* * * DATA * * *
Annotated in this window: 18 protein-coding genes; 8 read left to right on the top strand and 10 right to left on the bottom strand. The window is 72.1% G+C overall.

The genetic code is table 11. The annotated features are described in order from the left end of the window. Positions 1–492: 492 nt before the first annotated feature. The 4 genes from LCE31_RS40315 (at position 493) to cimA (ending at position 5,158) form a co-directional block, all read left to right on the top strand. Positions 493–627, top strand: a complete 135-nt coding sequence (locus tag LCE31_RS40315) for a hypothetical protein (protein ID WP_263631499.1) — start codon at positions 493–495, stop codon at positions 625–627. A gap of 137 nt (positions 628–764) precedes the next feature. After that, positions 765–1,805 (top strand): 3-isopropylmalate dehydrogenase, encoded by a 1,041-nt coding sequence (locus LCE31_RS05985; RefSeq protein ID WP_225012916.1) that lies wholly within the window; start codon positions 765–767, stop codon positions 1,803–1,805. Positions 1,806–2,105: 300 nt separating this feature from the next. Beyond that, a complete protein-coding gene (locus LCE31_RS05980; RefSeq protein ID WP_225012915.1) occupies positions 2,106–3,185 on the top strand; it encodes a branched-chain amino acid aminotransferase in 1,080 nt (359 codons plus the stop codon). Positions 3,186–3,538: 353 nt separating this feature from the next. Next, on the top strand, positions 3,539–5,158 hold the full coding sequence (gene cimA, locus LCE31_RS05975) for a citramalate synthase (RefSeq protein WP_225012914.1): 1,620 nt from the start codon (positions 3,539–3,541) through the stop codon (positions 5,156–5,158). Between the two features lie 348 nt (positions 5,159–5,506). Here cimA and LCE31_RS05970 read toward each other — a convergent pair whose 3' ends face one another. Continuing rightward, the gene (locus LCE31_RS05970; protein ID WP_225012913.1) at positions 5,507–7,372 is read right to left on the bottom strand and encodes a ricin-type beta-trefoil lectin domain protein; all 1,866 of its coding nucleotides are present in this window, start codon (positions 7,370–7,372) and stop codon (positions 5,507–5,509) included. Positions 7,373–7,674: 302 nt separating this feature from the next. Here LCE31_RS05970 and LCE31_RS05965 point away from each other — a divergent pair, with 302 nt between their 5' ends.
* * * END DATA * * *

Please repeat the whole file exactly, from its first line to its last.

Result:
Annotated in this window: 18 protein-coding genes; 8 read left to right on the top strand and 10 right to left on the bottom strand. The window is 72.1% G+C overall.

The genetic code is table 11. The annotated features are described in order from the left end of the window. Positions 1–492: 492 nt before the first annotated feature. The 4 genes from LCE31_RS40315 (at position 493) to cimA (ending at position 5,158) form a co-directional block, all read left to right on the top strand. Positions 493–627, top strand: a complete 135-nt coding sequence (locus tag LCE31_RS40315) for a hypothetical protein (protein ID WP_263631499.1) — start codon at positions 493–495, stop codon at positions 625–627. A gap of 137 nt (positions 628–764) precedes the next feature. After that, positions 765–1,805 (top strand): 3-isopropylmalate dehydrogenase, encoded by a 1,041-nt coding sequence (locus LCE31_RS05985; RefSeq protein ID WP_225012916.1) that lies wholly within the window; start codon positions 765–767, stop codon positions 1,803–1,805. Positions 1,806–2,105: 300 nt separating this feature from the next. Beyond that, a complete protein-coding gene (locus LCE31_RS05980; RefSeq protein ID WP_225012915.1) occupies positions 2,106–3,185 on the top strand; it encodes a branched-chain amino acid aminotransferase in 1,080 nt (359 codons plus the stop codon). Positions 3,186–3,538: 353 nt separating this feature from the next. Next, on the top strand, positions 3,539–5,158 hold the full coding sequence (gene cimA, locus LCE31_RS05975) for a citramalate synthase (RefSeq protein WP_225012914.1): 1,620 nt from the start codon (positions 3,539–3,541) through the stop codon (positions 5,156–5,158). Between the two features lie 348 nt (positions 5,159–5,506). Here cimA and LCE31_RS05970 read toward each other — a convergent pair whose 3' ends face one another. Continuing rightward, the gene (locus LCE31_RS05970; protein ID WP_225012913.1) at positions 5,507–7,372 is read right to left on the bottom strand and encodes a ricin-type beta-trefoil lectin domain protein; all 1,866 of its coding nucleotides are present in this window, start codon (positions 7,370–7,372) and stop codon (positions 5,507–5,509) included. Positions 7,373–7,674: 302 nt separating this feature from the next. Here LCE31_RS05970 and LCE31_RS05965 point away from each other — a divergent pair, with 302 nt between their 5' ends.